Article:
More than 400,000 people are poisoned by snakebites worldwide each year and 20,000 of them die, with most cases occurring in the poorest countries, researchers say.

In an article published in U.S.-based open access Public Library of Science Medicine, the researchers said the burden from snakebites was highest in South and Southeast Asia and sub-Saharan Africa.

Data on snakebites is far from comprehensive as most of them happen in places with poor healthcare systems and where record-keeping is generally poor or non-existent.

For this study, the researchers trawled through 3,256 published articles and extracted data on 68 countries.

They said, according to a conservative estimate, there are 421,000 cases of envenoming, or venom delivered through biting, each year and which lead to at least 20,000 deaths.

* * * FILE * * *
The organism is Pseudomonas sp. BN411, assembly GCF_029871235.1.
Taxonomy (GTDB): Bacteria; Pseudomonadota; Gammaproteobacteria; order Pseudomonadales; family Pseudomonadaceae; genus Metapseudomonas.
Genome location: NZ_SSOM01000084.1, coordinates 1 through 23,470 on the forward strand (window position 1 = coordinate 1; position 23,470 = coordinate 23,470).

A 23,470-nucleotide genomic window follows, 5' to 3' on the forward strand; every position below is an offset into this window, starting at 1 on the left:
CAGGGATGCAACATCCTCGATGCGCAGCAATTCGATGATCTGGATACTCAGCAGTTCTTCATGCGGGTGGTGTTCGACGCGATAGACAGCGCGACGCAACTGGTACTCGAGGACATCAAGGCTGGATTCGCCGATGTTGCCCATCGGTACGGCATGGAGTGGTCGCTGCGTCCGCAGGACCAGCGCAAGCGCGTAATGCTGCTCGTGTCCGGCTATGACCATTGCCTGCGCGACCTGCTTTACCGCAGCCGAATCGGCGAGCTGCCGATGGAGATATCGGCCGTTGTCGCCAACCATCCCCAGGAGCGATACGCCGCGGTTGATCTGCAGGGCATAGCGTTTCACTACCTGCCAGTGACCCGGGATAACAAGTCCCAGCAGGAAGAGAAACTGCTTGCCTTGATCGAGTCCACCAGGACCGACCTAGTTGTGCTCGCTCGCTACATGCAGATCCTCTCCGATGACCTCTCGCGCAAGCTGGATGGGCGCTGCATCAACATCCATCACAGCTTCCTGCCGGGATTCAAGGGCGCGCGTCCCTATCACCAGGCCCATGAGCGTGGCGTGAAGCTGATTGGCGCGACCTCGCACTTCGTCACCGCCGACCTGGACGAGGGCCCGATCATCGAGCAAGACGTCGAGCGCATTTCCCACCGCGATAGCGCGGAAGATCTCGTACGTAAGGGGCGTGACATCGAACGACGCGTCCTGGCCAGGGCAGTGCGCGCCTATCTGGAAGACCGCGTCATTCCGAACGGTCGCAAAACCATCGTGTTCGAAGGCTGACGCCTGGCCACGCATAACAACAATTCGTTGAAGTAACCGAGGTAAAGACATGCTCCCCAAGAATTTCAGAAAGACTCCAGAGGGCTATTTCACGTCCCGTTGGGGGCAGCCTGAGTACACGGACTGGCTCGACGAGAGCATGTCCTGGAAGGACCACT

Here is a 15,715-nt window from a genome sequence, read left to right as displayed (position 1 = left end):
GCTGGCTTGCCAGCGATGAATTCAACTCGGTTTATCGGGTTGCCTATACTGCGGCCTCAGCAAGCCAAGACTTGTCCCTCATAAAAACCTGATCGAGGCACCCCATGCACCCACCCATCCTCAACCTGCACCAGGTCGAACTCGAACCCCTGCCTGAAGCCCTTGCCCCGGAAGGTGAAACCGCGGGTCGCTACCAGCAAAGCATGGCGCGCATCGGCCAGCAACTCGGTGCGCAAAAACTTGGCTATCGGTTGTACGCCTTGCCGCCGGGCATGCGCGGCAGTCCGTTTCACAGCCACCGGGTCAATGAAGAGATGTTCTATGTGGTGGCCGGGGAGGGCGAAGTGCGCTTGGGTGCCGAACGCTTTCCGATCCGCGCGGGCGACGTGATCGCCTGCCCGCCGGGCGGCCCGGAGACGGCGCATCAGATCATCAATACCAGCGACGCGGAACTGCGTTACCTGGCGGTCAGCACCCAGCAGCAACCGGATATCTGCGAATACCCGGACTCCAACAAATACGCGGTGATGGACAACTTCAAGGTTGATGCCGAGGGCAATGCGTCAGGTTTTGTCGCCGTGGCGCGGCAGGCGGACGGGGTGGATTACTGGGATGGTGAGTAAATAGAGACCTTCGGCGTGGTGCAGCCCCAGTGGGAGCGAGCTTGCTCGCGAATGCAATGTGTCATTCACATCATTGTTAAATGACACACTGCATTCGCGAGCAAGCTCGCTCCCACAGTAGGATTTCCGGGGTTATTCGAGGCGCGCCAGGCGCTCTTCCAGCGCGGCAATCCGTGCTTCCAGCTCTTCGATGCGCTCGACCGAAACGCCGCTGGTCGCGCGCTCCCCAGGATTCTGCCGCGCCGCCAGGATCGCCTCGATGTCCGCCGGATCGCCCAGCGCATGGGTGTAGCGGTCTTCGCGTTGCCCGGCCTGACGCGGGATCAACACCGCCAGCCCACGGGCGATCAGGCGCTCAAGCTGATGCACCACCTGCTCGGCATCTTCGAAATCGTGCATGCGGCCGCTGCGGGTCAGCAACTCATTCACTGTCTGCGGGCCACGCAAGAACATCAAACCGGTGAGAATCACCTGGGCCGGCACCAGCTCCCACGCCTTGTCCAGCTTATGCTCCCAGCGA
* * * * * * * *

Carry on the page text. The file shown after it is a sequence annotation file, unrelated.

But the actual figures could be several times higher.

"These figures may be as high as 1,841,000 envenomings and 94,000 deaths. Based on the fact that envenoming occurs in about one in every four snakebites, between 1.2 million and 5.5 million snakebites could occur annually," wrote the team led by Janaka de Silva at the University of Kelaniya in Sri Lanka.

India has the highest figures — with 81,000 envenomings and 11,000 deaths each year, followed by Sri Lanka with 33,000 envenomings, Vietnam (30,000), Brazil (30,000), Mexico (28,000) and Nepal (20,000).

The researchers stressed that snakebite was a badly neglected problem in many countries as they often go unreported.

"Many victims do not seek hospital treatment and prefer traditional remedies. Some may die at home, with their deaths unrecorded," they wrote.

"Studies from rural Nigeria and Kenya have reported that only 8.5 percent and 27 percent of snakebite victims, respectively, sought hospital treatment."